I’ve Got Bad News and I’ve Got Good News (Which Will You Choose?)


Photo Credit: Richard Ricciardi via Compfight cc

“Daddy, I’ve got bad news!”

I’m getting into the car after making the mistake of sending my youngest two children out to the garage on their own. I finish getting in and I look in the rearview mirror. My son’s face is contorted by righteous fury. “She called me stupid two times!”

On this particular morning, I simply don’t have the energy to sort out discrepant eyewitness testimonies, request the appropriate apologies, and mediate forgiveness. So, instead, I say, “Do you have any good news for me?”

His face turns thoughtful and then a smile breaks out upon it. “I found my fleece under the seat!” He holds up a ball of something blue that looks vaguely like the fleece he lost last autumn. I smile, too.

The world is full of bad news.

And the world is full of good news.

Which will you choose?

Bad News and Good News

The bad news, if we choose it, can make despair grow within us. And the truth is, we don’t even have to choose the bad news. It chooses us. Life is messy, and the massive media industry survives by bringing it to us relentlessly. Despair is the main event in cable news and online media. Yet, good news, if we choose it, can make hope grow within us. For instance:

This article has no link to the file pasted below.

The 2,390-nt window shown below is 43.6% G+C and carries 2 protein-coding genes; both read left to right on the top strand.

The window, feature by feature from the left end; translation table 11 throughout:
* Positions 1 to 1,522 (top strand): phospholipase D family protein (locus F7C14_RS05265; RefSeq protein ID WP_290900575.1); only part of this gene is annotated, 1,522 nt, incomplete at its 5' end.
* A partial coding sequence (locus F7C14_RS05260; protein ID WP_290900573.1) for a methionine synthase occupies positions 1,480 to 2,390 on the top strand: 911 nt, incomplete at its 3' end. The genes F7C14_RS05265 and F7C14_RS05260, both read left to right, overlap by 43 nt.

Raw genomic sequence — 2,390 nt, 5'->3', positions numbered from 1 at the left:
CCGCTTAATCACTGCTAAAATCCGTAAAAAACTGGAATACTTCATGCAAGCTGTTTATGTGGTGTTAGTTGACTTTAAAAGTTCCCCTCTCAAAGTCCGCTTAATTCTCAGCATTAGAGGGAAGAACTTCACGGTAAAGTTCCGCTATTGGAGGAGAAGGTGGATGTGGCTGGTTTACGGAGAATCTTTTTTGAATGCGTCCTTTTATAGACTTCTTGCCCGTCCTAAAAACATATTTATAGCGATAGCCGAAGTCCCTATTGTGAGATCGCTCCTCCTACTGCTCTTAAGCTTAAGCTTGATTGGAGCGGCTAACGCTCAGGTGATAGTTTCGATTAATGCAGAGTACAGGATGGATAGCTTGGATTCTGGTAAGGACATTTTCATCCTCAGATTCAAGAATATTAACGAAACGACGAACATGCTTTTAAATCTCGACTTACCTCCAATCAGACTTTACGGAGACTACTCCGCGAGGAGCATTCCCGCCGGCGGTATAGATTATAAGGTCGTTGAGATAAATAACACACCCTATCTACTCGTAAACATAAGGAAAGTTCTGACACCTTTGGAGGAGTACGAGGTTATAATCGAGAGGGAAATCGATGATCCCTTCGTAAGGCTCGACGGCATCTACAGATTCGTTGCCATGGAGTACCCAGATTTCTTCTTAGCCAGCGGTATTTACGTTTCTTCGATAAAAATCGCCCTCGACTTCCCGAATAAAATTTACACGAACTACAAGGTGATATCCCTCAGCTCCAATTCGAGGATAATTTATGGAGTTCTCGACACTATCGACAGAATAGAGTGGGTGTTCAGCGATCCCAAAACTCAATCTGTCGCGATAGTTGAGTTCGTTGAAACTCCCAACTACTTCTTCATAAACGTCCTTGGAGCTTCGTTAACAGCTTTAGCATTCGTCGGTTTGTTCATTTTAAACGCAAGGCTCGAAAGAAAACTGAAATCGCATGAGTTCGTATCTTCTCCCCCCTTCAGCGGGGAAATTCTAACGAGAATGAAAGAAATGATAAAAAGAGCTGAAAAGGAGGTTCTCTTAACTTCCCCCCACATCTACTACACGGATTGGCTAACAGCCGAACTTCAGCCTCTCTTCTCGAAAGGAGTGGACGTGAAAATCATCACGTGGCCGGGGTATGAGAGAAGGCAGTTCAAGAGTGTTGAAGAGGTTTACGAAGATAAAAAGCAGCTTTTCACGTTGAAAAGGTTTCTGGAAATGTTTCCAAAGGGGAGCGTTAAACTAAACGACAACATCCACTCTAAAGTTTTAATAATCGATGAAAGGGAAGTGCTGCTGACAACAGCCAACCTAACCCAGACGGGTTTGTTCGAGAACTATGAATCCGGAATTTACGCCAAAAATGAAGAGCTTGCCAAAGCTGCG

I’ve got bad news: a year later, and they still haven’t found Flight MH370. It’s heartbreaking and tragic and the grief of it needs to be felt. And I’ve also got good news: since MH370 disappeared, more than ten million commercial flights have landed safely, and a number of those flights have carried volunteers to West Africa to provide aid in the Ebola epidemic—they’ve risked their lives because they believe all lives are worth the risk.

I’ve got bad news: Ferguson happened. And I’ve got good news: I know someone who spent their holidays in Ferguson, working for peace and healing in that community, because she believes love is a like a white blood cell—it always rushes to the site of the wound.

I’ve got bad news: ISIS is what happens when the human ego hijacks a religion for it’s own agenda. And I’ve got good news: all over the world right now men and women everywhere are subordinating their egos to their souls, choosing love over hatred, unity over tribalism, and compassion over violence.

I’ve got bad news: the world is falling apart. And I’ve also got good news: I know a little girl who can turn a fake laugh into a contagious belly laugh—every time, and somewhere right now one human being is looking another human being in the eye and they are both becoming more human in the moment, and the great big story of this great big human project isn’t over, and it may look bleak right now but that’s how every good story looks right before the mess gets redeemed.

They’re Everywhere

Now we’re in the minivan driving to school. My son is still holding his rediscovered blue fleece and a smile still lingers on his face, when we turn a corner and see bad news ahead of us. An accident. A woman’s car has crashed into a snow bank and is marooned on a drift.

And then we see the good news.